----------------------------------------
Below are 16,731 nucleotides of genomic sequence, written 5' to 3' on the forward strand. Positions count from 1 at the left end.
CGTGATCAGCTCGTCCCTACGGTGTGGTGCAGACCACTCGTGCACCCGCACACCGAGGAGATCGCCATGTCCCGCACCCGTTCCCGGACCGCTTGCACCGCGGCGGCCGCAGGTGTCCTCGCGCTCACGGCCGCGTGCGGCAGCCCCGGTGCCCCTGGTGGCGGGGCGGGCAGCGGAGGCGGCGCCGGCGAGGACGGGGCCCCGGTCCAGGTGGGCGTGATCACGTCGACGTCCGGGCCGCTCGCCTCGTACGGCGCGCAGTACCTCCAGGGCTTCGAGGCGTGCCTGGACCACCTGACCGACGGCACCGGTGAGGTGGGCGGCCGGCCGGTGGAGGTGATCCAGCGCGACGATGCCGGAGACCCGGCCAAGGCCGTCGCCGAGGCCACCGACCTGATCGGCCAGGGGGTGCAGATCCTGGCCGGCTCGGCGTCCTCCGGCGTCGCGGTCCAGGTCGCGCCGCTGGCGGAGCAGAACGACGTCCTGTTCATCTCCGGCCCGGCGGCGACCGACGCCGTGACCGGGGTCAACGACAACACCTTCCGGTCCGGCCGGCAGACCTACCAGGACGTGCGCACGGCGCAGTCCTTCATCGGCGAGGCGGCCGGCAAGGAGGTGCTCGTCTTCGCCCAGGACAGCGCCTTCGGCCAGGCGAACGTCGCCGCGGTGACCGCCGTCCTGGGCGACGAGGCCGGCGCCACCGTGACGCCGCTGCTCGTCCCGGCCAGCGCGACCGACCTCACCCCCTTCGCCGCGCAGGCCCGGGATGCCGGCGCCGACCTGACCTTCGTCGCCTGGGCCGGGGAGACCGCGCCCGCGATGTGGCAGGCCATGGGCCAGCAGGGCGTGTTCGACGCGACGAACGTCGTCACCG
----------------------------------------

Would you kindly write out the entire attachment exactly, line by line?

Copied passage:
Below are 16,731 nucleotides of genomic sequence, written 5' to 3' on the forward strand. Positions count from 1 at the left end.
CGTGATCAGCTCGTCCCTACGGTGTGGTGCAGACCACTCGTGCACCCGCACACCGAGGAGATCGCCATGTCCCGCACCCGTTCCCGGACCGCTTGCACCGCGGCGGCCGCAGGTGTCCTCGCGCTCACGGCCGCGTGCGGCAGCCCCGGTGCCCCTGGTGGCGGGGCGGGCAGCGGAGGCGGCGCCGGCGAGGACGGGGCCCCGGTCCAGGTGGGCGTGATCACGTCGACGTCCGGGCCGCTCGCCTCGTACGGCGCGCAGTACCTCCAGGGCTTCGAGGCGTGCCTGGACCACCTGACCGACGGCACCGGTGAGGTGGGCGGCCGGCCGGTGGAGGTGATCCAGCGCGACGATGCCGGAGACCCGGCCAAGGCCGTCGCCGAGGCCACCGACCTGATCGGCCAGGGGGTGCAGATCCTGGCCGGCTCGGCGTCCTCCGGCGTCGCGGTCCAGGTCGCGCCGCTGGCGGAGCAGAACGACGTCCTGTTCATCTCCGGCCCGGCGGCGACCGACGCCGTGACCGGGGTCAACGACAACACCTTCCGGTCCGGCCGGCAGACCTACCAGGACGTGCGCACGGCGCAGTCCTTCATCGGCGAGGCGGCCGGCAAGGAGGTGCTCGTCTTCGCCCAGGACAGCGCCTTCGGCCAGGCGAACGTCGCCGCGGTGACCGCCGTCCTGGGCGACGAGGCCGGCGCCACCGTGACGCCGCTGCTCGTCCCGGCCAGCGCGACCGACCTCACCCCCTTCGCCGCGCAGGCCCGGGATGCCGGCGCCGACCTGACCTTCGTCGCCTGGGCCGGGGAGACCGCGCCCGCGATGTGGCAGGCCATGGGCCAGCAGGGCGTGTTCGACGCGACGAACGTCGTCACCG